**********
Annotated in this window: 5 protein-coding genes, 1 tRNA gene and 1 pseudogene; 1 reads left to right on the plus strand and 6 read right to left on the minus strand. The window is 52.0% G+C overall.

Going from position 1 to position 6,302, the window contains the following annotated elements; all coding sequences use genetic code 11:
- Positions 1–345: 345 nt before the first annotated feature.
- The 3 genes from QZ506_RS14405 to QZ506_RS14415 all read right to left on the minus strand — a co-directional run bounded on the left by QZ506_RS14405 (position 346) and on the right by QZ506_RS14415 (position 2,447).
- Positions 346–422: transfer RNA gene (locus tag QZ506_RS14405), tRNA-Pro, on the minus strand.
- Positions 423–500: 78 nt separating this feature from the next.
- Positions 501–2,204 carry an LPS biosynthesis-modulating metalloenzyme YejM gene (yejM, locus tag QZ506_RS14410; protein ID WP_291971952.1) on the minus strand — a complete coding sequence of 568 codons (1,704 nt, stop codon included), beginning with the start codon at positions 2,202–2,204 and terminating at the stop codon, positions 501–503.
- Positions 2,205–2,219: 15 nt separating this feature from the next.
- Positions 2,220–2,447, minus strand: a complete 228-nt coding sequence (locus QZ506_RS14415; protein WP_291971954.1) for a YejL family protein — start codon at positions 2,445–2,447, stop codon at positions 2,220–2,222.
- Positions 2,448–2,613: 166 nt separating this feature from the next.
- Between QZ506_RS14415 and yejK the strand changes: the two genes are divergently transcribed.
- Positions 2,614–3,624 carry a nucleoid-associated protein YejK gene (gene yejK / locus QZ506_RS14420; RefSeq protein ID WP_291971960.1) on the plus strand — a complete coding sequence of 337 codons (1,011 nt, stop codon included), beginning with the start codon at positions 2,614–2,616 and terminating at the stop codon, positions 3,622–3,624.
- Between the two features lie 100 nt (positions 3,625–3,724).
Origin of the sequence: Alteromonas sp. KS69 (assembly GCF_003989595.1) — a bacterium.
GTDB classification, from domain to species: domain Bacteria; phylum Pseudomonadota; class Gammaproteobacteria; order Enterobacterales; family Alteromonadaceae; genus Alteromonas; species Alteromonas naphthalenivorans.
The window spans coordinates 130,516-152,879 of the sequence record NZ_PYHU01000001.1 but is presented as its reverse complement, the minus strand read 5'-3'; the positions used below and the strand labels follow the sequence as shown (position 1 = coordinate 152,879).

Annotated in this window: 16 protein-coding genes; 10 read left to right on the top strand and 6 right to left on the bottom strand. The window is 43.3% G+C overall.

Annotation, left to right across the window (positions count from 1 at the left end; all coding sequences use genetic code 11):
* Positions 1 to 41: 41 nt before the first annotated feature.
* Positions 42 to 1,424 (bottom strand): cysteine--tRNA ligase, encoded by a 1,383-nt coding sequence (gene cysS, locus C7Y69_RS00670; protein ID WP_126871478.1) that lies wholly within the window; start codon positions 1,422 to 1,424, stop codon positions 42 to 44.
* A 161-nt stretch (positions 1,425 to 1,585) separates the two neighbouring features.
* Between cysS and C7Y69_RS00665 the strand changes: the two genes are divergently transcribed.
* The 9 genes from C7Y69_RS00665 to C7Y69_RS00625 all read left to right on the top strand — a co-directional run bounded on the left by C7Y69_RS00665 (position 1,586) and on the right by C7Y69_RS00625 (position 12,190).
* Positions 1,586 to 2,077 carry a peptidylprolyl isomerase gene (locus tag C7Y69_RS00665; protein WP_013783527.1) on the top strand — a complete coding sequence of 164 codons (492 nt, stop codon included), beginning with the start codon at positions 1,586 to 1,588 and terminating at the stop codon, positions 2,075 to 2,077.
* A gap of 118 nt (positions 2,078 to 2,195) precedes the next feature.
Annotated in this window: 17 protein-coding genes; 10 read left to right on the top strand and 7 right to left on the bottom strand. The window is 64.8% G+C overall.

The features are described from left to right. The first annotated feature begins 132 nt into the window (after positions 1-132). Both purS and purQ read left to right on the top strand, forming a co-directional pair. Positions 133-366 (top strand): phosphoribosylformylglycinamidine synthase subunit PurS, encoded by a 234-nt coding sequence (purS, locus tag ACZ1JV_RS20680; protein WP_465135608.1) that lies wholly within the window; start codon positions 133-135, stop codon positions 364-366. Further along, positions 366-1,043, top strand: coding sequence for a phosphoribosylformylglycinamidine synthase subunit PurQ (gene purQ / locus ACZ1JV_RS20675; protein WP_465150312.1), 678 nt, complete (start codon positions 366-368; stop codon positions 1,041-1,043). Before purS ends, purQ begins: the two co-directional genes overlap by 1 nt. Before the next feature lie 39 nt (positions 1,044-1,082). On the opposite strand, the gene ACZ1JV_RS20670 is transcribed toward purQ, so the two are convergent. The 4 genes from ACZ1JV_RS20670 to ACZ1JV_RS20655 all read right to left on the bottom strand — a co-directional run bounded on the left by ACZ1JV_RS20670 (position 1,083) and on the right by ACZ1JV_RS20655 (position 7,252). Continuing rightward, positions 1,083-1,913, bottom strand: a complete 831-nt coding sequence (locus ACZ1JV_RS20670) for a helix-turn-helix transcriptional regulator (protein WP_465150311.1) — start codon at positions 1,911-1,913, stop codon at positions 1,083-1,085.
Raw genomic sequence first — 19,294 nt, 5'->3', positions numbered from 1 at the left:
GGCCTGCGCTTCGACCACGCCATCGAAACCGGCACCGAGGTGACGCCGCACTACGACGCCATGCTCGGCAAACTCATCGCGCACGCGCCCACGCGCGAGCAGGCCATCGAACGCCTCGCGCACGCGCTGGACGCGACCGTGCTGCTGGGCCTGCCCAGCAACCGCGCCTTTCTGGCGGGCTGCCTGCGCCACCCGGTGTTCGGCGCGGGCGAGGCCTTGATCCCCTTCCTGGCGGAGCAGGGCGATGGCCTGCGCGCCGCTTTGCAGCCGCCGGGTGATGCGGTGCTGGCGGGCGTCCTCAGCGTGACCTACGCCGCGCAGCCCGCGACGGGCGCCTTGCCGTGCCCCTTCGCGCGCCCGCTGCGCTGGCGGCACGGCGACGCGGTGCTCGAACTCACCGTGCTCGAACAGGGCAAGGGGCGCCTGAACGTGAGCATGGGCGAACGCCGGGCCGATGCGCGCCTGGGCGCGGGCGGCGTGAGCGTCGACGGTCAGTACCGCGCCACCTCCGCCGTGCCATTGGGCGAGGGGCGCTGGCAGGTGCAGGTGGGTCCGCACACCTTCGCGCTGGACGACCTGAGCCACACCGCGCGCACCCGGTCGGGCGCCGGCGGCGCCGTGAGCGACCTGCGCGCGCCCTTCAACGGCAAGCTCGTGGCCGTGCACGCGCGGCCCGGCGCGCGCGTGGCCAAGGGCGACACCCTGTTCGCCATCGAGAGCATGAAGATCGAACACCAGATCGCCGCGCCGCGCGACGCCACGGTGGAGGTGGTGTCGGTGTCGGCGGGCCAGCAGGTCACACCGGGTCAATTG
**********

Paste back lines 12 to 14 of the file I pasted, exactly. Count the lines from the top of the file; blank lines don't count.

- Positions 2,614–3,624 carry a nucleoid-associated protein YejK gene (gene yejK / locus QZ506_RS14420; RefSeq protein ID WP_291971960.1) on the plus strand — a complete coding sequence of 337 codons (1,011 nt, stop codon included), beginning with the start codon at positions 2,614–2,616 and terminating at the stop codon, positions 3,622–3,624.
- Between the two features lie 100 nt (positions 3,625–3,724).
Origin of the sequence: Alteromonas sp. KS69 (assembly GCF_003989595.1) — a bacterium.